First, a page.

McAnally notes that he typically sees three kinds of people at his shows: Those who have followed his career since his 1977 debut album; those who recognize him as the guitarist in Jimmy Buffett’s Coral Reefer Band; and those who remember his notable credits in country music. The latter category is particularly impressive, with songs cut by Alabama (“Old Flame”), Kenny Chesney (“Back Where I Come From”), Sawyer Brown (“All These Years”), Shenandoah (“Two Dozen Roses”) and many others.

Undoubtedly, Once in a Lifetime will satisfy all of those fans. “First Sign of Trouble” and “That’s Why They Call It Falling” are as quirky and quick-witted as the ‘70s output that made fans of Jimmy Buffett, Randy Newman, and John Prine (all of whom became friends and mentors). “Just Like It Matters” has that lonesome, real-life storytelling of classic country, while “Just Right” keeps the island vibe alive. In fact, it was written and recorded in Key West while Buffett was making his record; the Coral Reefer Band joined in the session, too.

“I’m interested in all kinds of music,” he says. “There’s obviously some Buffett influence on a few of the things and I’ve been playing country music and gospel music all my life, so there’s that influence, too.”

As for the title track, its cheerful message and buoyant melody wouldn’t be out of place on today’s country radio. McAnally and Nashville singer-songwriter Drake White composed it shortly after bumping into each other at a local breakfast spot. They casually chatted about getting together to write. Asked if he was enjoying himself these days, McAnally replied, “Yeah, every day. Every day is once in a lifetime.” White immediately replied, “We need to get together to write THAT!” White lends his vocal to the inspiring track, too.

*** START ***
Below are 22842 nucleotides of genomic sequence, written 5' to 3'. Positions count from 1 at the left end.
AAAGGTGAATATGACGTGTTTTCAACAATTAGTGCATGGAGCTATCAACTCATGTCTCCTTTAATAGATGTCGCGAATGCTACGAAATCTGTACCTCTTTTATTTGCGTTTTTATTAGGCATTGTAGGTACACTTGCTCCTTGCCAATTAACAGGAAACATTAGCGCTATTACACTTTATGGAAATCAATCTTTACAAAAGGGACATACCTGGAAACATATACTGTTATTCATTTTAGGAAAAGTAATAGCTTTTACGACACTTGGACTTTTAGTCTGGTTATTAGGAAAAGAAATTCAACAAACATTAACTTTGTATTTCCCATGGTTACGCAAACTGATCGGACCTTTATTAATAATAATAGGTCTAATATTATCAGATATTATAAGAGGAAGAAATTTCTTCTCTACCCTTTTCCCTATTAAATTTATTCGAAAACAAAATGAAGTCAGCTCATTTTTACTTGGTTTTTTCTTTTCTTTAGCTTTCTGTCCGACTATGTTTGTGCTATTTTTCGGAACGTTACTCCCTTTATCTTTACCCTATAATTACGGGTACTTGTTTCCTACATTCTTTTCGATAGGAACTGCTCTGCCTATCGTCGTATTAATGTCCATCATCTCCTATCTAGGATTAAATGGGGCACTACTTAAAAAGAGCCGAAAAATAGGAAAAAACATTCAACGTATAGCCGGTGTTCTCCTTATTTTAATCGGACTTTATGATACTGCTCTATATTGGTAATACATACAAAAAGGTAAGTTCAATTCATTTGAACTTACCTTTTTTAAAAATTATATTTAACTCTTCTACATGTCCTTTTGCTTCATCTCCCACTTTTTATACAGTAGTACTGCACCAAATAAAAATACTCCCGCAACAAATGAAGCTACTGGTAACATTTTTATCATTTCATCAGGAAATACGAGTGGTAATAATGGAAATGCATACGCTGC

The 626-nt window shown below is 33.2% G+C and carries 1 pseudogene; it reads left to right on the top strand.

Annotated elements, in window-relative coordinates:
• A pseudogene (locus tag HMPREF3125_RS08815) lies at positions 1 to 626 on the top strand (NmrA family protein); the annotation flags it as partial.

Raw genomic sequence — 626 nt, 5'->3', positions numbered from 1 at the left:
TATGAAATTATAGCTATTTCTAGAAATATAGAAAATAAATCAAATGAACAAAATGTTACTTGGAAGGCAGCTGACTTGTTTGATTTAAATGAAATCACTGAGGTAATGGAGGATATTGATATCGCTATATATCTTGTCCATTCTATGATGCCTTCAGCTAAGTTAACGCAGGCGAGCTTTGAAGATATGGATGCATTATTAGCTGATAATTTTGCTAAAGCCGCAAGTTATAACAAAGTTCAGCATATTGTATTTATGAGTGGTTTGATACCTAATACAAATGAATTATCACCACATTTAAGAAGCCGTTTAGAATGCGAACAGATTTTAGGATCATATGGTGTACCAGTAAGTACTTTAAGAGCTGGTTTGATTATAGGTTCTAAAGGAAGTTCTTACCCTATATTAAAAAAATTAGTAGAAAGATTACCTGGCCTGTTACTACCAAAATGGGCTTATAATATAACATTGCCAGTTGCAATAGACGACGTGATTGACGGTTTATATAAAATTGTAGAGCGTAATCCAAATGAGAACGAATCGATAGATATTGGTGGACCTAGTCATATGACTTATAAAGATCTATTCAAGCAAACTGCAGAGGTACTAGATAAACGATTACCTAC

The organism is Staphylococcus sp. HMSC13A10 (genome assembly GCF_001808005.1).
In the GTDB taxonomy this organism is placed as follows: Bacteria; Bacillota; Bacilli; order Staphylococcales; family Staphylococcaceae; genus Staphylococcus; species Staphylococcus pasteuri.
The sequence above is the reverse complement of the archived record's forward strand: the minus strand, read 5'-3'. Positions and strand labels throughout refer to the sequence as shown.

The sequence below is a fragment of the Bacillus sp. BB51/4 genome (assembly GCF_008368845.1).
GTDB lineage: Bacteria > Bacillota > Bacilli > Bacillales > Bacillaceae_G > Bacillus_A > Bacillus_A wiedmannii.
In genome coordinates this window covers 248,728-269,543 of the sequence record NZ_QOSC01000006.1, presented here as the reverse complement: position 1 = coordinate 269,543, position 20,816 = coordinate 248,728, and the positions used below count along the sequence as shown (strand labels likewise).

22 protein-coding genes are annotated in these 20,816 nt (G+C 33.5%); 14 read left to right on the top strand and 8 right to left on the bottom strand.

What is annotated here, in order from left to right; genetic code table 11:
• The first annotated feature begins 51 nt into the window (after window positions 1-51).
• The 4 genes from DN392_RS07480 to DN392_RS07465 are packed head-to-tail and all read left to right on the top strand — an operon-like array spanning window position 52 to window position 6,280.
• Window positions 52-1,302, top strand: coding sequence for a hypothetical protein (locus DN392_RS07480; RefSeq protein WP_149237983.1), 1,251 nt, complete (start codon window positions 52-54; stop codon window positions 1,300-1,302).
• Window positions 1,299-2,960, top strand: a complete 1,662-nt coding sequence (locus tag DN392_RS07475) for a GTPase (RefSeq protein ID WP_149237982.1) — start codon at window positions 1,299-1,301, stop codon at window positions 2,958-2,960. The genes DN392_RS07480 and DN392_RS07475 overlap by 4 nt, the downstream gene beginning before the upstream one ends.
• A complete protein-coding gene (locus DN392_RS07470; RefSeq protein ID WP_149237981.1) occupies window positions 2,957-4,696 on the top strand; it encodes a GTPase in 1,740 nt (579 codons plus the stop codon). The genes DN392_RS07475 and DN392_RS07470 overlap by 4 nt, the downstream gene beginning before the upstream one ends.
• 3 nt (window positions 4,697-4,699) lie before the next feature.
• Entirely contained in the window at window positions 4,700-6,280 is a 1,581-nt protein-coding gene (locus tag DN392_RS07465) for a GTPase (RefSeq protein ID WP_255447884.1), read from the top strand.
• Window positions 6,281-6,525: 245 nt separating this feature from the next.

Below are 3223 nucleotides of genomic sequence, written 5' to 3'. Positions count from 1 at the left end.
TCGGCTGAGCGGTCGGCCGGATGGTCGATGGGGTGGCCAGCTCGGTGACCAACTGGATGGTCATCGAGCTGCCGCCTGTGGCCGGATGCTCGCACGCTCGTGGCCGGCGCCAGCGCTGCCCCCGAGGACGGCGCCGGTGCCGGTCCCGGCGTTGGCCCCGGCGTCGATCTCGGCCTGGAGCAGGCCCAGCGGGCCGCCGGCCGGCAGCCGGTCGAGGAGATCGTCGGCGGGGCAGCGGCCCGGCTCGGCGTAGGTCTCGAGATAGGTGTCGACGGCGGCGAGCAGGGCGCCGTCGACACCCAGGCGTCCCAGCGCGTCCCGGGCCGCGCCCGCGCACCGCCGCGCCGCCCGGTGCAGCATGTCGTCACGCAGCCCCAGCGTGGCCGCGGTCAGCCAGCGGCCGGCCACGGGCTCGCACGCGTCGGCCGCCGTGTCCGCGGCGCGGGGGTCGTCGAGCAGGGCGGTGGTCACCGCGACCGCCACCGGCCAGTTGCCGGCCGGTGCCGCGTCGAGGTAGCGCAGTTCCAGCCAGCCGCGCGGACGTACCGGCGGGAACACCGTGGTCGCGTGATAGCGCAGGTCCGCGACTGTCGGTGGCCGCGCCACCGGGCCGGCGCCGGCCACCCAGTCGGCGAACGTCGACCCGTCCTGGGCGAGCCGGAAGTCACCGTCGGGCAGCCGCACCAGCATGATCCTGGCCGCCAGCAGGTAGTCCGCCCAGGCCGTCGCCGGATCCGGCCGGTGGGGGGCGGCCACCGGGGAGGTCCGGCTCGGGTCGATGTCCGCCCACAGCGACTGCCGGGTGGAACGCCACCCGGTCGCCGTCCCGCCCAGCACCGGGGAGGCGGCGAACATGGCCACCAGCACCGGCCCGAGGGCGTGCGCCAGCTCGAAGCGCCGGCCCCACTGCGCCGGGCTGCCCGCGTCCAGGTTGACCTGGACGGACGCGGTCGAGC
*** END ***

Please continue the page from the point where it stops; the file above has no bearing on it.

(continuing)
Turning conversations into song is one of McAnally’s greatest gifts, one that led to his induction into the Nashville Songwriters Hall of Fame in 2007. Two of the songs from Once in a Lifetime come from that era. He co-wrote “Good Guys Win” for the 2006 film, Hoot, and felt like its optimistic tone needed to be heard in this divided time. In addition, the bluegrass-flavored “Brand New Broken Heart” comes from a 2007 demo session of a tune he recorded with his fellow studio musicians, but never got around to pitching.

However, a couple of tracks come from an even earlier time. Co-written and recorded by Jimmy Buffett in 1989, “Changing Channels” is one of the album’s most poetic moments – and a cut that McAnally’s fans have been requesting for decades. Meanwhile, he covers “Norwegian Wood” with just percussion, vocals and octave mandolin, in a sincere homage to the Beatles. “It’s just me celebrating how great they are,” he says.

The thoughtful lyrics of “The Better Part of Living” – and Once in a Lifetime as a whole – can perhaps be traced back to a phrase McAnally remembers from his childhood, when his mother would tell him to “make some use of yourself” on his way out the door. McAnally still adheres to that philosophy today. Asked about the experience of listening to these assorted songs that have now become an album, he modestly replies, “I see a guy trying to be a good representation of a human being. I hope there’s something in what I do that in some way can make someone else’s life a little bit better, too. That’s really what I’m shooting for.”